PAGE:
Muskegon stork to land at Hackley only
MUSKEGON — By next October, Mercy Health Partners obstetrics services are expected to be consolidated at the Hackley Campus, Chief Nursing Officer Kim Maguire said.
The Trinity Health hospital last month received a recommendation for approval from local health care planning agency Alliance for Health to the Michigan Department of Community Health.
The $5.5 million project is expected to save $1.1 million per year by consolidating births at Hackley. Currently, the Muskegon General Campus handles about 1,300 births annually while Hackley delivers about 900 babies.
Maguire said the savings will come primarily from a reduction in staffing of about 26 full-time employees. The staff reduction was estimated at 9.8 clinical staff, 15.2 support staff and one management job, according to the hospital’s filing for an MDCH Certificate of Need.
The hospital expects to achieve the reductions through attrition, Maguire said. “At this point, there is no plan to lay off any nurses,” she said. MHP nurses are represented by two unions.
“There’s a lot of inefficiencies running three campuses,” Maguire noted, adding that MHP is reviewing the use of the Muskegon General campus on Oak Street.
“The plan is to go from three campuses to two and eventually down to one. Given the economic times we’re living through, we’re not certain when that is going to be. In the meantime, going from three to two makes a lot of sense.”
The remodeled obstetrics area in the 203-bed Hackley facility will encompass not only its current space on the second floor, but additional second floor space, and the fifth floor area vacated by the move of cancer services to the Mercy Campus on Sherman Boulevard.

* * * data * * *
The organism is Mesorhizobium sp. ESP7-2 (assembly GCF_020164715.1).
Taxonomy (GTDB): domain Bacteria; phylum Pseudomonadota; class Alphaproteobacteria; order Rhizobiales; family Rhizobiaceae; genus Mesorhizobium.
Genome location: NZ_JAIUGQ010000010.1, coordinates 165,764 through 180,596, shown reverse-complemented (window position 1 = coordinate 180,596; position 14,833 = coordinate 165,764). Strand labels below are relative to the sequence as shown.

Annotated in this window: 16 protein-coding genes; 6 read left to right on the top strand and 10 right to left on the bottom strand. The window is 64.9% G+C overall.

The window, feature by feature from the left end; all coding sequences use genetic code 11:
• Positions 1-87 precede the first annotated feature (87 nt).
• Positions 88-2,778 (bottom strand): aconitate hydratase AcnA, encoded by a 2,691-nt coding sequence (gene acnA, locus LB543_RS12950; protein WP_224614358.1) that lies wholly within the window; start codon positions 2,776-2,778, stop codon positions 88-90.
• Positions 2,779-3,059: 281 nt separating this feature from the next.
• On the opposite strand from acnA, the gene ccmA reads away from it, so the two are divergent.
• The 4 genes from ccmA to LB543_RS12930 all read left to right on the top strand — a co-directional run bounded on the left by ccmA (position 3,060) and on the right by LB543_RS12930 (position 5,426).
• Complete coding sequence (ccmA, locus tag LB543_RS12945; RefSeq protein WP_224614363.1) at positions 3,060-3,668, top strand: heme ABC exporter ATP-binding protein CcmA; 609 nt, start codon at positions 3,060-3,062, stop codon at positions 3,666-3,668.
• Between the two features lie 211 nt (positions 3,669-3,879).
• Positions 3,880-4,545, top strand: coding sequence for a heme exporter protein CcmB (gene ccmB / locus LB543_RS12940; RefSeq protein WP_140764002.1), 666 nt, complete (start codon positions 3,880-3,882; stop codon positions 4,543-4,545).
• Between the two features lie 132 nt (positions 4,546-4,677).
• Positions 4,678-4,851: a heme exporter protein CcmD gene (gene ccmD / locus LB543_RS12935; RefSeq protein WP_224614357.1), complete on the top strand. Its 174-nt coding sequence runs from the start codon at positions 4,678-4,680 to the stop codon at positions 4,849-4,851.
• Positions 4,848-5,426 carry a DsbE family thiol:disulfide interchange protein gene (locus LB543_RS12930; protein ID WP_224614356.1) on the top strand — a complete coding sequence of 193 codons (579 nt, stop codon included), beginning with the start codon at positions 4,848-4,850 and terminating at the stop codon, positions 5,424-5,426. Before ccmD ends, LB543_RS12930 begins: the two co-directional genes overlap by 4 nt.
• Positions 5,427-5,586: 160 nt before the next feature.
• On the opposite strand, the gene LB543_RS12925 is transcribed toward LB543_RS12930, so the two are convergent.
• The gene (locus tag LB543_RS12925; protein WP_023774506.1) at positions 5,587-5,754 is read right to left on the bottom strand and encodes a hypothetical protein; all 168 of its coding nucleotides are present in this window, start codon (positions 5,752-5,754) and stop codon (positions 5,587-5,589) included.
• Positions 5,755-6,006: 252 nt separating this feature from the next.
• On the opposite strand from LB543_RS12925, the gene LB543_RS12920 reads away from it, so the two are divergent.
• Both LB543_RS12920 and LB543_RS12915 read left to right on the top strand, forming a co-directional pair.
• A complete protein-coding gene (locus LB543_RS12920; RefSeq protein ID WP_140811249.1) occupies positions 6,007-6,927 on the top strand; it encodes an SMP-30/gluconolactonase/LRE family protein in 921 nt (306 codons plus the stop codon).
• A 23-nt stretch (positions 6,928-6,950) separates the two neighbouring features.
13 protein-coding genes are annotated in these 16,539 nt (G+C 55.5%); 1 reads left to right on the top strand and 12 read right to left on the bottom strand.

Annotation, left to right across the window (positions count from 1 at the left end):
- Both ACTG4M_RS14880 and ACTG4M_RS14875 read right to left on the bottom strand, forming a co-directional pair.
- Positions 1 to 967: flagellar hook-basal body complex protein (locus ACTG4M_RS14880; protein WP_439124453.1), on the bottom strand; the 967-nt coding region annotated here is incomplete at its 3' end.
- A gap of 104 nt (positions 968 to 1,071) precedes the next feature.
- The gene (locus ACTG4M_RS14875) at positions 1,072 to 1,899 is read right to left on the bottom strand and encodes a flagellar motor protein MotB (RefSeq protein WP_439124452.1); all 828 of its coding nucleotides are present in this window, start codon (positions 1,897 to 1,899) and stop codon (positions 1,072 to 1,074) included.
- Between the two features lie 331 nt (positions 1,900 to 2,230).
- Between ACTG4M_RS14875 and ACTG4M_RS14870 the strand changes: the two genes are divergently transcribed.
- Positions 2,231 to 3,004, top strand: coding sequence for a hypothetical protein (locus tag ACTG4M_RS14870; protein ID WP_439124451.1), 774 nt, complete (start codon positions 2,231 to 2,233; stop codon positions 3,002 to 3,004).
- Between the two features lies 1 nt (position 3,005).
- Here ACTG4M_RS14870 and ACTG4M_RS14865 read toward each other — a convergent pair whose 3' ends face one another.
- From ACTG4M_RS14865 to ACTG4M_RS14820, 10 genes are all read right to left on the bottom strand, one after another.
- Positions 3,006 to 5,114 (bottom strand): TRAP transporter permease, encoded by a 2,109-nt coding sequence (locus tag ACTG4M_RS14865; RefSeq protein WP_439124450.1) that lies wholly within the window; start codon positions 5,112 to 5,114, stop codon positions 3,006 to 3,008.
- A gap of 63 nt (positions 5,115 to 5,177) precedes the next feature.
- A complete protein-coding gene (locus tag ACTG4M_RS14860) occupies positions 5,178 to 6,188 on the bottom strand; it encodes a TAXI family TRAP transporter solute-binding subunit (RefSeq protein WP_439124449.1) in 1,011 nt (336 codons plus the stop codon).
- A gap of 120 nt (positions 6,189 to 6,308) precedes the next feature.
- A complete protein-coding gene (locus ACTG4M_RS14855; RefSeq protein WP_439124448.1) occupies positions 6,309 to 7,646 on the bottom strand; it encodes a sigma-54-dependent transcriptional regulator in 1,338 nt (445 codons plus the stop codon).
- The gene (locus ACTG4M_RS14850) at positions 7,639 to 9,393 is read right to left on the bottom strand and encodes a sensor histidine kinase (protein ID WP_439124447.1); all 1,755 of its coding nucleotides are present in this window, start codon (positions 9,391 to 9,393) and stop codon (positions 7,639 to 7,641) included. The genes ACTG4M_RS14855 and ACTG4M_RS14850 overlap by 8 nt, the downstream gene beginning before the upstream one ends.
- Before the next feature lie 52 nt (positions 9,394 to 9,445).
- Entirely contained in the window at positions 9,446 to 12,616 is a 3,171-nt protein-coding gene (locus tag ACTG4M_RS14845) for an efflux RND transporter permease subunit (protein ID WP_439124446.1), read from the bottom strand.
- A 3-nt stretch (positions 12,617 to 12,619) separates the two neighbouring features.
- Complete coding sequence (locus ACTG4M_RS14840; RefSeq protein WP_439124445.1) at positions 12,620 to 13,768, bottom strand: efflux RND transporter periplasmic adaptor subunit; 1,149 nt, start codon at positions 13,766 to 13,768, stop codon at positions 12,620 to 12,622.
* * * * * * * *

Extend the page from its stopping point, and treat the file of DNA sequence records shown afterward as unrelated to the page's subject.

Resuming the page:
Labor and delivery, including operating rooms for Caesarean sections, will be located on the second floor. Twenty-seven private, post-partum rooms will be placed on the fifth floor. A total of 42,890 square feet will be remodeled at a cost of $3.6 million. The architect is Progressive AE.
“One of the mantras we’ve had through this whole process — and both programs are very, very good — but we’re coming together to create something even better, so it’s going to be a newer, more improved program.”
Maguire and Beth Coulier, clinical manager for both OB programs, said staff and doctors have been involved in planning the remodeling.
Coulier and Oak Clinical Supervisor Jan Kolkema said the programs recently worked with Spectrum Health nurse Nancy Roberts to introduce an extensive screening program for post-partum depression.
Maguire said she anticipates that after the consolidation in October 2010, the program will grow to 2,500 births per year.